Tuesday, March 17, 2015

Moments That Change Us


Just completed my first full week in Copiopó. I’m in a ward called Jotabeche, which is on a giant hill on the mountain. Guess my calves will look pretty good in a couple months!

It’s been crazy this week because we had a stake conference and a mission conference with the president.  The four elders from the mission office are staying with us for a few days, so that makes eight elders in one apartment.  I’m sure you can imagine the things that can go on with eight of us here together, especially when it was someone's birthday yesterday.  Good thing I bought ear plugs!

The four of us are enjoying each other in the apartment.  Two of us are Latino and Elder F. and I are the Gringos.   Elder F. has 2 more cambios (transfers--each transfer is 6 weeks) than me. Its fun to be with someone who understands what you are going through.

The apartment was initially pretty disgusting (rotting meat covered in ants, toilets that haven’t been cleaned in...well, never).  Oh, the joys of the mission--I loaded up on cleaning supplies again.  And there is a gold mine in our backyard. I’m serious--all day, everyday there are men mining millions of dollars in real gold right outside of our kitchen window. I might go on a scavenger hunt this week :)

One of the new Elders, Elder W., told me he read my blog before he got here on the mission. How funny is that! I remember reading other blogs before I left, but hadn’t thought about it the other way around.

Our mission president got really deep with us this past conference. He told us the turning point in his life happened in a dark little room, deep in the jungles of Bolivia, when he felt that his mission president was punishing him by putting him in the hardest area of the mission with just 4 members and not even calling him to a leadership position--after he had baptized 30 people in his other area. As he sat there 4 hours away from any other missionaries the thought entered his mind, you can just go to the beach for the next week and literally no one would know. No one expects baptisms in this area and no one cares about you.  Leave in the morning and take the vacation you deserve.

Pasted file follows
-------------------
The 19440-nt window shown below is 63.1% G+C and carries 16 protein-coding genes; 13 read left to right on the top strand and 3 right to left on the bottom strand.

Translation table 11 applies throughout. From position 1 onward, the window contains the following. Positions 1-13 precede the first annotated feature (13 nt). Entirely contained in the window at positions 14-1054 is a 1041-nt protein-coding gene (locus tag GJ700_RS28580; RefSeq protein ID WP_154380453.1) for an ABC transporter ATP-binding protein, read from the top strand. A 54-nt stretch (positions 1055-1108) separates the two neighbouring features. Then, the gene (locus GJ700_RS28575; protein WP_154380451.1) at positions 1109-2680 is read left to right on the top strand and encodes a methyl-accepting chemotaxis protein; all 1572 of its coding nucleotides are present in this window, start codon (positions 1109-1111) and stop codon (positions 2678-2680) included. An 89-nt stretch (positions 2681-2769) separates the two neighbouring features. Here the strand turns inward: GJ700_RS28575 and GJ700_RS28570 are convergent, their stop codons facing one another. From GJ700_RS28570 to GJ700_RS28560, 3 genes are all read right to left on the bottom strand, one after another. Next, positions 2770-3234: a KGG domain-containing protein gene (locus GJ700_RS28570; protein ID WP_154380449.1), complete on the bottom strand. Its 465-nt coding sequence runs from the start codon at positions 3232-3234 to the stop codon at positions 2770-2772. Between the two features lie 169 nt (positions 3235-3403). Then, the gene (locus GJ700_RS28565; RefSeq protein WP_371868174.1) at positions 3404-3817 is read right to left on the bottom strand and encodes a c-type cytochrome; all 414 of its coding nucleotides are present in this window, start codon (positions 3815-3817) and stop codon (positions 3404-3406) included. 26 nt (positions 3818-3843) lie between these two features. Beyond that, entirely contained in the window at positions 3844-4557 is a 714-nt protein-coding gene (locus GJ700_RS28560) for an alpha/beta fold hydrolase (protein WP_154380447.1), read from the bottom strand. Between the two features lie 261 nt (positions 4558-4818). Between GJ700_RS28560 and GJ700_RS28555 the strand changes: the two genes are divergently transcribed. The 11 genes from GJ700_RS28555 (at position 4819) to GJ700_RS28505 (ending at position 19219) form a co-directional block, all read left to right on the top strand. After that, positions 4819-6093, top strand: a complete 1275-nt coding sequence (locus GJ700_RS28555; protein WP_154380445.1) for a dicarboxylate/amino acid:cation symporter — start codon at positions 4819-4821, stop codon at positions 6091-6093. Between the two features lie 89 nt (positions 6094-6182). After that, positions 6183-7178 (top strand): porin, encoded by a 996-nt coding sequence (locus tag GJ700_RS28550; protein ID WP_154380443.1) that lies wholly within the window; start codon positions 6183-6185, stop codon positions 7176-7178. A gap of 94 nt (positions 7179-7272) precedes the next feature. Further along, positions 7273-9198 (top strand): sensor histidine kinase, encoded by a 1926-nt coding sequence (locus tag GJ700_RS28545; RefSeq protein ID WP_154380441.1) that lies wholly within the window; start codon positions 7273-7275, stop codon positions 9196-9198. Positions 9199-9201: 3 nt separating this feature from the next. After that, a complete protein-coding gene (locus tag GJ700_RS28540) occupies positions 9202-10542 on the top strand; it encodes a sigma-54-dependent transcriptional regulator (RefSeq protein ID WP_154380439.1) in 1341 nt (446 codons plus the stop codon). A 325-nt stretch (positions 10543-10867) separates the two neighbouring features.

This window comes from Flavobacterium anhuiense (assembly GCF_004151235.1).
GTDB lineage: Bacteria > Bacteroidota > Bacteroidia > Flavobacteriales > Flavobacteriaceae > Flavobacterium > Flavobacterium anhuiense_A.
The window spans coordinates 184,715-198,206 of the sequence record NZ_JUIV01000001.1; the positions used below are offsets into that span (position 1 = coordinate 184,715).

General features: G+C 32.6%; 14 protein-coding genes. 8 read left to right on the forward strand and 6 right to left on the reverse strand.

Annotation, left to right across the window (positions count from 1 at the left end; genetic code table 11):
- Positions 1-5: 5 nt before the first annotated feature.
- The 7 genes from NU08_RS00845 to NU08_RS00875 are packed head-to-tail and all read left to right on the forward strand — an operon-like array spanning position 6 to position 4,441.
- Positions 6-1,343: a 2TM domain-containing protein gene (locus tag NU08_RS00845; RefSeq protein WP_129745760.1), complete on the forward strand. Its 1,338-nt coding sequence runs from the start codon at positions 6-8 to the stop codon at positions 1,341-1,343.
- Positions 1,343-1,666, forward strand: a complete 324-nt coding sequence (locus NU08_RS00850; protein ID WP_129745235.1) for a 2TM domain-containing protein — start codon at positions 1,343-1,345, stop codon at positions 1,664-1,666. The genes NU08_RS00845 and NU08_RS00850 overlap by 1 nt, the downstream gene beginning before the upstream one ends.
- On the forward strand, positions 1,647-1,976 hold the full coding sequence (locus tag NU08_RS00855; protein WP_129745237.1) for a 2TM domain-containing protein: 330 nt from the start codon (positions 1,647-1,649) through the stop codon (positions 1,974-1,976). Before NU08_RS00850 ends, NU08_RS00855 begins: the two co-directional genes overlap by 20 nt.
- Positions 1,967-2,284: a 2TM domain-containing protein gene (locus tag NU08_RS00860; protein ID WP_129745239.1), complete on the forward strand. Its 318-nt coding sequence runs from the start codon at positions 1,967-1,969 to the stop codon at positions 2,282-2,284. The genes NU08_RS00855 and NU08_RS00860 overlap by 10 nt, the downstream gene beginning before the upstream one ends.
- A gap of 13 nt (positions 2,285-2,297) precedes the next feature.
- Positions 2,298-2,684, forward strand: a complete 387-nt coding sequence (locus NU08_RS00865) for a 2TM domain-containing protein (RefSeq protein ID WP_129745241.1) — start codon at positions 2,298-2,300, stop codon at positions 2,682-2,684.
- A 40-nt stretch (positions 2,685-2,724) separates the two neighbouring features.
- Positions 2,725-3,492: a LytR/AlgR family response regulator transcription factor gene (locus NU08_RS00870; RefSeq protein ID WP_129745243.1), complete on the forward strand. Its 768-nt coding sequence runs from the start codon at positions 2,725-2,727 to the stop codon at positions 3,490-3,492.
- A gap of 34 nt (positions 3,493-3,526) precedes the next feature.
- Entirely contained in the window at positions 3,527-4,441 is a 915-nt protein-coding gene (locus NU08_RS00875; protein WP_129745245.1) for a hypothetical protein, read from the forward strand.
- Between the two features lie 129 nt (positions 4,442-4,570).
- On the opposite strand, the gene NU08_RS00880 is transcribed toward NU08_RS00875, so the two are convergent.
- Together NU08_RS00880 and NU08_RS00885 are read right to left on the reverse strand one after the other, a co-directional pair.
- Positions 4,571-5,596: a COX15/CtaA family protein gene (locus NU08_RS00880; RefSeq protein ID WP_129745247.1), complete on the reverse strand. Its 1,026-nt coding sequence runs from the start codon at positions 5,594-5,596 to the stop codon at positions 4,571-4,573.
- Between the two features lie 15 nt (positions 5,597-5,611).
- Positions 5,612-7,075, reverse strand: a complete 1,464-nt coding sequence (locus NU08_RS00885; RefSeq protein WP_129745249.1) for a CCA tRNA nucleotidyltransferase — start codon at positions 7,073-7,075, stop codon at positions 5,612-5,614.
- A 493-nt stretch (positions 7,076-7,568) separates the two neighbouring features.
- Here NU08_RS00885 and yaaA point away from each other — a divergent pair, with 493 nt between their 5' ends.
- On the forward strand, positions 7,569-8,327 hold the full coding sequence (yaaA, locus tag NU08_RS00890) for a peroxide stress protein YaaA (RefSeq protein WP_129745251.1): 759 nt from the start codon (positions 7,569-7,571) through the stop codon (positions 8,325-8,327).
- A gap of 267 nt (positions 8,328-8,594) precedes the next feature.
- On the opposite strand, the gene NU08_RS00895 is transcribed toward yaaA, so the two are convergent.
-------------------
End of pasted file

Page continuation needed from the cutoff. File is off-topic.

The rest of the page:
He had a choice to make, one that seemed insignificant at the time, but as he has reflected back, it was a decision that ended up changing his life.  Right there on his sad little bed, he decided to be the person he needed to be and wanted to be--later baptizing 13 people in 3 months and growing the members in the area from 4 to 70.  Of course, missions are not about numbers, but about changing hearts.  And as he set a course for his heart that changed his life for good, he was able to influence other hearts along the way.

All of us come to the point in our lives when we have to decide what kind of person we will be. Pres. Dalton commented that this moment many times comes on your mission, but regardless of when, the moment will come where you must reach down deep inside yourself and choose what course you will take. One looks easier, while the other looks harder--and both reach distinct destinations.

I too have made choices that have brought me here to this point in my life, based on the desires of my heart, my faith, and my wish to be obedient to God. My simple conclusion to life is when I do the things of God, I feel good. When I   don´t, I feel bad. And I love to feel good.  I know my purpose on this earth--to enjoy the beauty of the experience, to cry when needed, to serve those around me, and above all, to become the person I know I can be.  Yes, it takes work and sacrifice, but isn’t that like everything worthwhile in life?

Random, but just now there was a parade of men dressed up as women hitting people with sacks of potatoes.  I have no idea why. Gotta love Chile!

Have a great week!  No spiders here, but one investigator has a pet tarantula. When he tried to take it out to show me, I literally ran out of the house.

Everything is still awesome,

Elder Phillips

The Copiopo River--it dried up 20 years ago!

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